Shropshire Star

Wild swimmer and campaigner hails success over bathing status for county rivers

A wild swimmer has hailed the hard work from campaigners after a decision to designate three 'bathing water' sites on county rivers.

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Wild swimmer Alison Biddulph is one of the volunteers who has led the campaign to secure bathing status for the Shropshire sites.

The government confirmed today that two sections of the River Severn – at Shrewsbury and Ironbridge, and the River Teme in Ludlow, have all been granted the status.

It means water quality will be monitored by the Environment Agency (EA) throughout the bathing season, which runs from May 15 to September 30.

It is tested for two types of bacteria, E. coli and intestinal enterococci, and then categorised as ‘excellent’, ‘good’, ‘sufficient’ or ‘poor’ based on bacteria levels.

Where water quality is found to be less than satisfactory the EA will investigate to find out what is causing the issue.

Alison Biddulph, a wild swimmer and one of the volunteers who have driven the campaign to secure the status, said they were thrilled at the official designation.

Alison, who was one of those collating vital information needed for the applications, said there is a hope that the status will clean up the rivers – and provide people with information to know they are safe to swim in.

She said: "We’re delighted to have been awarded all three sites. They are all longstanding bathing locations, and it might not make any difference to the number of people who swim in the river, but the idea is that it should clean up the river and it should provide people with the information to keep themselves safe.

"Currently there is little, if no, information on river water quality.

"People do get sick from swimming in the river, and there is a lot of evidence from swimmers and anglers that shows that water quality is deteriorating to the detriment of the wildlife.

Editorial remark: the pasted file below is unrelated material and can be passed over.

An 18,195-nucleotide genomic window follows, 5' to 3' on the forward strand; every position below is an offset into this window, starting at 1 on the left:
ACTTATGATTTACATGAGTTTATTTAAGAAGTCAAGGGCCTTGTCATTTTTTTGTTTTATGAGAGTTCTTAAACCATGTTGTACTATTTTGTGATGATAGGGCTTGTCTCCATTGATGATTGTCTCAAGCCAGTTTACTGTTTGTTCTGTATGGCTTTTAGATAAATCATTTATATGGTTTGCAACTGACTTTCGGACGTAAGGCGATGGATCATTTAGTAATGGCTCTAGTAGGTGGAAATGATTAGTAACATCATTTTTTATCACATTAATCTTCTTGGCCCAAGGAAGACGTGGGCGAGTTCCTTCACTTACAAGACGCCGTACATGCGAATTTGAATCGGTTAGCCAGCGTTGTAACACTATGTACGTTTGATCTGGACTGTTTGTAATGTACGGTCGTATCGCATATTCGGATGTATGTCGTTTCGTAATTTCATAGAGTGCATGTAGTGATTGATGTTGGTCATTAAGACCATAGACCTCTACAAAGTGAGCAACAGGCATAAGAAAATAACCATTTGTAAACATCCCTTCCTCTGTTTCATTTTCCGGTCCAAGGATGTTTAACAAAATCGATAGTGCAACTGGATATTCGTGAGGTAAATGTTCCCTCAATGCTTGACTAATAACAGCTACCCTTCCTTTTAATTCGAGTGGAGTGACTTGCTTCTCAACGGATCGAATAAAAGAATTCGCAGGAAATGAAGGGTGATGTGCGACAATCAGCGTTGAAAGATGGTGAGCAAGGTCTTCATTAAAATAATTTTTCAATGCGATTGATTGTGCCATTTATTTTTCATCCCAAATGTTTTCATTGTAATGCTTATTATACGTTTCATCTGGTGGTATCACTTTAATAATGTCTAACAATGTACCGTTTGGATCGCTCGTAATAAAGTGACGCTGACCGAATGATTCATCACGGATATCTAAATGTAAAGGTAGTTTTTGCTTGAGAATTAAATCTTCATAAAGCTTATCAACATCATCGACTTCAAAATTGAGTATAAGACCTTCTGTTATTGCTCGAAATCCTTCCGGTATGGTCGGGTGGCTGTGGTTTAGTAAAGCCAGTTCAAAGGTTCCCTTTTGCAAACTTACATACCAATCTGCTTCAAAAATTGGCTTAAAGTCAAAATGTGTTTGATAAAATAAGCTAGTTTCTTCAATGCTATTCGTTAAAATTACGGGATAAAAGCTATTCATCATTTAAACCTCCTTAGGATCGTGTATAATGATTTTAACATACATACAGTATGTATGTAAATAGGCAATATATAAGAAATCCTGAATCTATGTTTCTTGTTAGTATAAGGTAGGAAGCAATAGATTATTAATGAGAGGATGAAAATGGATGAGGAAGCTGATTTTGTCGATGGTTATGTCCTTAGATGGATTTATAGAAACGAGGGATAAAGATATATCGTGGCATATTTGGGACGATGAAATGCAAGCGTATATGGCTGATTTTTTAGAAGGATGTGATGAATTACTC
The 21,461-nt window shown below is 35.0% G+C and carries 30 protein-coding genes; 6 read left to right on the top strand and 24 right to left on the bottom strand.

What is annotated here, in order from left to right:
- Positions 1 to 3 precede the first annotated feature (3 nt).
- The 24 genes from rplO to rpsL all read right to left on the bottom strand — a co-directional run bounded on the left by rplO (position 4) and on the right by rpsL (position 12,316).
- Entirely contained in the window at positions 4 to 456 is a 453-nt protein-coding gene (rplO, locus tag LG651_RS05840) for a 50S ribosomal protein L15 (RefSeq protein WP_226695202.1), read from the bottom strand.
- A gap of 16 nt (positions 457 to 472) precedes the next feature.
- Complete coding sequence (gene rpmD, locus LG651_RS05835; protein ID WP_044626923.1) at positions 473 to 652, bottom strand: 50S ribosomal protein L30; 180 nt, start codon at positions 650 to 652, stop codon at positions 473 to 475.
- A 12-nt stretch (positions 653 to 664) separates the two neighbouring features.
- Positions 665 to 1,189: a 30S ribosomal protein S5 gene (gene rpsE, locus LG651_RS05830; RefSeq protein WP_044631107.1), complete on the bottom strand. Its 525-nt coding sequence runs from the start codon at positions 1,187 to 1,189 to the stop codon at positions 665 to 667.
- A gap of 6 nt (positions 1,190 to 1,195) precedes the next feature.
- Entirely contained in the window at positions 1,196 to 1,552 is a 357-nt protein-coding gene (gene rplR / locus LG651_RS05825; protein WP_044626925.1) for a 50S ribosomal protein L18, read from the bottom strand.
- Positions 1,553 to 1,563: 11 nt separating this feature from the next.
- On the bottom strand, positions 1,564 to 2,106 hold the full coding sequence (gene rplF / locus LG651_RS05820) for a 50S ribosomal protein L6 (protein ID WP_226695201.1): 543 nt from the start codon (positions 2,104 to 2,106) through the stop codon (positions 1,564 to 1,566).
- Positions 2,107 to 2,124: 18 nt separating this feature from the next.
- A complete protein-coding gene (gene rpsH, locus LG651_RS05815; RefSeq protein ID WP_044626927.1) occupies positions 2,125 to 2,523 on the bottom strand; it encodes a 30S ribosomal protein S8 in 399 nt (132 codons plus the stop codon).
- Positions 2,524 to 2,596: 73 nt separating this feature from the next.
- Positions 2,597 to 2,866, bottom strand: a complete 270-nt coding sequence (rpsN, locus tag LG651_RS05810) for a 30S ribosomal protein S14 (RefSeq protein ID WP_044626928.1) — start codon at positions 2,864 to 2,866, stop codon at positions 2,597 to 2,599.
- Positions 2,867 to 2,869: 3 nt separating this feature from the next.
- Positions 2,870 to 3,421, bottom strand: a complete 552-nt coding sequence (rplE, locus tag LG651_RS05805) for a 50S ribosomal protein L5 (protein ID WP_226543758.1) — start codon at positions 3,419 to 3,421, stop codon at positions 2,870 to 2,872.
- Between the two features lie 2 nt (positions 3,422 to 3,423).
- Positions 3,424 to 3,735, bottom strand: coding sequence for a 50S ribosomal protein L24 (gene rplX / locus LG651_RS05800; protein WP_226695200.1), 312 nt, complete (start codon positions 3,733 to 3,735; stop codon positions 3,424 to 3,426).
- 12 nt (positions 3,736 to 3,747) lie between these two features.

"Having Bathing Water Status will mean that the Environment Agency will test the water every week and share the results with the public.

"And where the water quality is less than satisfactory they will investigate the sources of pollution and endeavour to reduce or eradicate them."

The issue of pollution in rivers across the country has become an increasing concern for the public in recent years – particularly in relation to the discharge of sewage into waterways.

Alison, from Shrewsbury, said that for the county there were concerns over a variety of types of pollution.

She said: "In Shropshire, this has a lot to do with agricultural run off and storing and spreading muck close to water courses.

"There are also over 30 sewage outflows into the river within Shrewsbury itself, and Ironbridge and Ludlow have fewer, but still experience sewage spills."

Alison praised the efforts of all the volunteers who had been working on the applications for the status, saying that a group of up to 20 people had been involved across all three sites.

Their work has included counting the numbers of swimmers on days through the season, canvassing local opinion, getting input and permission from the landowners by the river, conducting a survey, and producing a map showing the good level of facilities next to the swimming location.

They also had to fill in an application for each site, with an appendix – which ran to around 100 pages for each site.

Alison said: "Lots of the swimming community have got behind this campaign and agreed to be counted and have their photos taken for inclusion in the applications. Demonstrating that the sites are established popular swimming sites is key to obtaining bathing water status.

"On top of that, volunteers have been testing the river water quality against Bathing Water standards.

"Ludlow is excellent already, Shrewsbury is satisfactory, but Ironbridge is poor.

"As a World Heritage Site, it will be great to improve the river in Ironbridge. Severn Trent have also been working with us at grass roots level and have already helped to sort out some quick fixes to improve water quality."

The move has also been welcomed by Ludlow's Conservative MP, Philip Dunne, who was praised by Alison for supporting the campaign.

He said: "Having campaigned for years now on water quality, including working with Severn Trent to boost investment in water quality on the River Teme for several miles around Ludlow, I am delighted that the stretch of the River Teme upstream from Dinham Weir has now received designation as a bathing water quality site by Defra.

"This designation will mean enhanced monitoring by the Environment Agency, giving swimmers and other river users the confidence that the water is clean and safe.

"This is a big step forward in water quality of our rivers in Shropshire, with the River Severn, both in Shrewsbury and at Ironbridge being designated alongside the River Teme at Ludlow. I am really pleased that the government has responded so positively to all our campaigning work in Shropshire, where three of the 12 new river sites being designated bathing waters across England are located.

"I look forward to working with the Environment Agency, Severn Trent Water, Shropshire Council and Ludlow Town Council and other local riparian owners to help bring safe and secure river swimming back to Ludlow this summer."